Reels to help redressal

Victims of sexual harassment (at work) rarely talk about it, much less file a complaint. If they do, they are blamed for it.

Published: 04th April 2017 11:09 PM  |   Last Updated: 05th April 2017 04:56 AM   |  A+A-

Express News Service

Victims of sexual harassment (at work) rarely talk about it, much less file a complaint. If they do, they are blamed for it.Vaishnavi Sundar’s documentary, But What Was She Wearing, addresses the problem and highlights issues that prevent employees from seeking help.

CHENNAI:You’d have to be living in a cave if you hadn’t heard of the TVF case! The Viral Fever’s (TVF) founder, Arunabh Kumar was recently arrested by the Mumbai police for sexually harassing women. But much before the TVF case blew out, filmmaker Vaishnavi Sundar had begun researching on sexual harassment to make a documentary. Called But What Was She Wearing, the recently-launched trailer gives us a glimpse into the nitty gritties of the 2013 law (Sexual Harassment of Women at Workplace), a reflection of the so-called committees and the voice of victims.

Vaishnavi Sundar

Talking to us about her four-month research, Vaishnavi says, “It hasn’t been pleasant. Though many came forward to share their experiences with me, quite a few were hesitant to do so on camera and a few backed out later too. It was understandable but it is also important to speak out.”
While 70% of victims don’t take action, the ones who do, are mostly disappointed. They are either taunted for complaining, say, a week later or believed to have provoked the perpetrator. “It’s easier to say ‘Why was she wearing something like this’, ‘Why was she socialising with that boy’, ‘What does she expect when she goes out to drink’. I don’t know, she expected to get a hangover?” rues a victim.
On the other hand, a lot of organisations don’t even have an Internal Complaints Committee (ICC). Why? We ask Viji Hari, author and CEO of Human Resources Consultancy Firm KelpHR. “A lot of employers are defensive and worried about putting ideas into the minds of their employees. They believe that since there have been no complaints from employees, there are no issues. But their employees could be silently suffering and it won’t take them long to vent their frustration on blogs. Cost is another factor that employers are apprehensive about. But there is so much content available on the internet that it does not cost much to be compliant at all.” Besides, it is the employer’s duty to provide safe workplace to all their employees.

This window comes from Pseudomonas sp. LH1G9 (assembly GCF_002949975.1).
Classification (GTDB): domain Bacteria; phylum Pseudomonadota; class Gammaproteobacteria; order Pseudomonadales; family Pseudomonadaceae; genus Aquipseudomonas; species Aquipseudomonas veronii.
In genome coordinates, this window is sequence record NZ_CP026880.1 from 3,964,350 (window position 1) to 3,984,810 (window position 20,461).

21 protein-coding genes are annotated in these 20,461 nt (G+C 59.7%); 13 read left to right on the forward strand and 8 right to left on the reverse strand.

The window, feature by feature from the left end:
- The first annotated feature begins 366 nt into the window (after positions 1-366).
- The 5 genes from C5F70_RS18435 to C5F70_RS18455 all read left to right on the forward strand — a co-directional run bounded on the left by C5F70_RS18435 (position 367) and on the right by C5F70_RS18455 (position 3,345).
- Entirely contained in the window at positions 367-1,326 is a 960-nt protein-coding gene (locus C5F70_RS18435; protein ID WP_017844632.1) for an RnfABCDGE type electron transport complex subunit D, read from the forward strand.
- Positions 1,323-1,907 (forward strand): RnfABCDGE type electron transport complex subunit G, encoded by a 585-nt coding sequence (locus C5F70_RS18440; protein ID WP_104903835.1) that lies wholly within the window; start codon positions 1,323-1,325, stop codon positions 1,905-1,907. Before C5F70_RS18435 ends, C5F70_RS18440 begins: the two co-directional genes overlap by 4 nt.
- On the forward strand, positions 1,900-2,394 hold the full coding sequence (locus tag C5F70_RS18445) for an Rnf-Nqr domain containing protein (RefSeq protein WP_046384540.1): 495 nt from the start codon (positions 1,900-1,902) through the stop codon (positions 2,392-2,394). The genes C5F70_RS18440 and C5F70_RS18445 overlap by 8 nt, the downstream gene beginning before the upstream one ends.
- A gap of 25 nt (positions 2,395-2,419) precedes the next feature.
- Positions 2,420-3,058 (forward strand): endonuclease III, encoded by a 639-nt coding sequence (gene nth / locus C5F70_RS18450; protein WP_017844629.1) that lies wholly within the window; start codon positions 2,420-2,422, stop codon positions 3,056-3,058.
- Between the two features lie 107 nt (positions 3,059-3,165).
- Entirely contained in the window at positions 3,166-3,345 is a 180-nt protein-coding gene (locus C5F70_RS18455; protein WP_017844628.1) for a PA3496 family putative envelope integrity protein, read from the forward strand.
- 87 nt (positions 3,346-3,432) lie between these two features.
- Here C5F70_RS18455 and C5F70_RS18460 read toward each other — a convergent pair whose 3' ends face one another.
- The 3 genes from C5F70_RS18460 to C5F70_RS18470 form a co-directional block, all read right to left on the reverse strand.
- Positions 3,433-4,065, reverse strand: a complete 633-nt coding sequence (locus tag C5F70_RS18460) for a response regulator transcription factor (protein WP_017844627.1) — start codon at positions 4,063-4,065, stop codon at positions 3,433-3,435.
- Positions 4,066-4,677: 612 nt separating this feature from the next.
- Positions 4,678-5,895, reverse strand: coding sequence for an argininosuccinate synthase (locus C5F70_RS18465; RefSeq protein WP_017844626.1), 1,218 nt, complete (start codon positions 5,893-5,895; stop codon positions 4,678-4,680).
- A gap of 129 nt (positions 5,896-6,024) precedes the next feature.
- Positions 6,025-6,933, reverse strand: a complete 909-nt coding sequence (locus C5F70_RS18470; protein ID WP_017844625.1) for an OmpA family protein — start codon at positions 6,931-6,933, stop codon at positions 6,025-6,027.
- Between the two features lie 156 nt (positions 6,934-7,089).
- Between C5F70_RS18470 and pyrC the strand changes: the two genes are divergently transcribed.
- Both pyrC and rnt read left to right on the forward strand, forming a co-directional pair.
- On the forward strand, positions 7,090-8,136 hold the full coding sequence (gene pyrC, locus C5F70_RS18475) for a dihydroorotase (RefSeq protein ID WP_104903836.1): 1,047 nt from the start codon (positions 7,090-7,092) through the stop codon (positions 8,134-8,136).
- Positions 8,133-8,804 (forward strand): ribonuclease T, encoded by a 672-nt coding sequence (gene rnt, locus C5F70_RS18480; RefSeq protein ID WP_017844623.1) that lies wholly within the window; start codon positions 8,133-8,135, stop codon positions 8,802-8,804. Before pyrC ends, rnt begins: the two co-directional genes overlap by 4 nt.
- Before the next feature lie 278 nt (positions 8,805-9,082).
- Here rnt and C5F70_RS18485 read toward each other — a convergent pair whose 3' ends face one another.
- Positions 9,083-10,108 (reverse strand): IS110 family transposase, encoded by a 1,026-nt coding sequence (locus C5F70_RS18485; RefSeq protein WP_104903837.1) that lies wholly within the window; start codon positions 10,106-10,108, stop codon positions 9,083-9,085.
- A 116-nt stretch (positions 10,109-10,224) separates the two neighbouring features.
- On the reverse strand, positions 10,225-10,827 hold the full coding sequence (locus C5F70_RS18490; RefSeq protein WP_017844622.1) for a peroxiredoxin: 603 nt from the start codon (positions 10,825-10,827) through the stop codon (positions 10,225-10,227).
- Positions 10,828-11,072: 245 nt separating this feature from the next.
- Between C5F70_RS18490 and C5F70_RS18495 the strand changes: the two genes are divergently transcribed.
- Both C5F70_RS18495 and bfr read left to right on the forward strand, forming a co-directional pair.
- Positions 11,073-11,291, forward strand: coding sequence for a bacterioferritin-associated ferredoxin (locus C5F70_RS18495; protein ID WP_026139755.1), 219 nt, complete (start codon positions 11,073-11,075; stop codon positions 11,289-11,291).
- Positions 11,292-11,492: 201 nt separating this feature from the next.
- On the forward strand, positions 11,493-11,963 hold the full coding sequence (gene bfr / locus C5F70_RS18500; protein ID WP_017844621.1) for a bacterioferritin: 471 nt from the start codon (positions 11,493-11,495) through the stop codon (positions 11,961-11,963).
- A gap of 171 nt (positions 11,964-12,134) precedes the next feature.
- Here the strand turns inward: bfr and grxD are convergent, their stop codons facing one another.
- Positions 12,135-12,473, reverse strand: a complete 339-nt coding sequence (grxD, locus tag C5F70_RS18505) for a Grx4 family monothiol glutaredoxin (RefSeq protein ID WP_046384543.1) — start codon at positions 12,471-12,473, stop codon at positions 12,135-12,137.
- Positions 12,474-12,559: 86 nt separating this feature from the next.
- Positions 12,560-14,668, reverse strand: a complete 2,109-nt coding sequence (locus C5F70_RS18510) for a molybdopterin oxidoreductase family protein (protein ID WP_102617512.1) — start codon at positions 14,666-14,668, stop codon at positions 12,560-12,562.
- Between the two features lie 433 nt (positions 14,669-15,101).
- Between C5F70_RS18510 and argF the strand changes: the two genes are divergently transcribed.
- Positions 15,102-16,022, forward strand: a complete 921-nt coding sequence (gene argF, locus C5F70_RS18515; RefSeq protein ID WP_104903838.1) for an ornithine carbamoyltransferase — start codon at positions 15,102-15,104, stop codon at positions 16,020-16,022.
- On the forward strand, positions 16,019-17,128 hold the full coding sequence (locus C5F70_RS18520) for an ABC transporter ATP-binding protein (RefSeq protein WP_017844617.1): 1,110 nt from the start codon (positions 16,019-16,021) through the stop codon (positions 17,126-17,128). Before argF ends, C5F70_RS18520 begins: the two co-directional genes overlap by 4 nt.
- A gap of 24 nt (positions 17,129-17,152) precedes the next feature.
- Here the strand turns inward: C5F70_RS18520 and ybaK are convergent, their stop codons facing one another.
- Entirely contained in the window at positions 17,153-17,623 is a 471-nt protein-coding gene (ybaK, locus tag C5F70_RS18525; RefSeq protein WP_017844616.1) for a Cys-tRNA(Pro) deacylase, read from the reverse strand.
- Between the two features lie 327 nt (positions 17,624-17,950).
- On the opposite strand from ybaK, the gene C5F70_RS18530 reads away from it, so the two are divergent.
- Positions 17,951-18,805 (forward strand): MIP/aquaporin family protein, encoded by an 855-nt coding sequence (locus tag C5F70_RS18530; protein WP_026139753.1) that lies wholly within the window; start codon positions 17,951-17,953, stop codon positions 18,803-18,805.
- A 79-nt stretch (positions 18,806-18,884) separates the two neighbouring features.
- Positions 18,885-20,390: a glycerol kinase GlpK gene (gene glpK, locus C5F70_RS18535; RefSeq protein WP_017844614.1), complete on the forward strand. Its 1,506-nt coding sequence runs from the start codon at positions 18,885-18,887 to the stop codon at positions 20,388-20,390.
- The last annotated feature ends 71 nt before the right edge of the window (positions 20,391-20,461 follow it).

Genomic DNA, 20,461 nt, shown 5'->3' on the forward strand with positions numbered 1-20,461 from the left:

But even if an ICC is not set up in your firm, you can approach your district office that constitutes a Local Complaints Committee (LCC). “Now, victims from unorganised sectors including salespersons, housemaids and independent workers can lodge a complaint there. Officially, the LCC receives complaints from establishments where the ICC has not been constituted (as less than 10 workers in the company) or if the complaint is against the employer himself,” adds Viji. “A lot of organisations are emphasising it as part of their employee’s awareness to report any and all valid instances of sexual harassment even if it is by a customer,” adds Viji.

Abuse of any kind from customers shouldn’t be tolerated either, as it is both ethically and lawfully wrong. The recent case of an airline staff slapped by a politician is an example. And of course, internet is a key tool here as well. “We are stepping into a more open, confident world where customers do not hesitate to take matters to Twitter. The victim has the right to voice all concerns on social media.”
The 2013 Act is, however, protects women, and not men? “5% of men do suffer harassment at workplace from other men and/or women. As mentioned in my book Behind Closed Cubicles, one of the story talks about the HR manager of a large IT firm. While he was investigating a female employee for theft, the latter lady confessed. For the fear of losing her job, she offered to do sexual favours to the HR manager.” Most men don’t lodge a complaint due to embarrassment. Vaishnavi has been looking for male victims for the documentary, but “it’s harder to get them to talk about it, as it becomes a question about their manhood,”she says.   

Interestingly, this project is a curriculum that she designed as an internship exercise for Hannah Latimer Snell, who is coming from Portland, Oregan, to shadow her work as a filmmaker. Vaishnavi is crowdfunding for her film, and she will likely begin its shoot in September.
But What was She Wearing will scrutinize the Act of 2013 by juxtaposing the expectations and realities of seeking redressal. The documentary hopes to portray some successful and unsuccessful stories, and digs deeper into the culture that deflects the blame by shaming the abused.

You can watch the trailer,‘But What Was She Wearing’ on YouTube channel: Lime Soda Films

(The writer is a freelance journalist)


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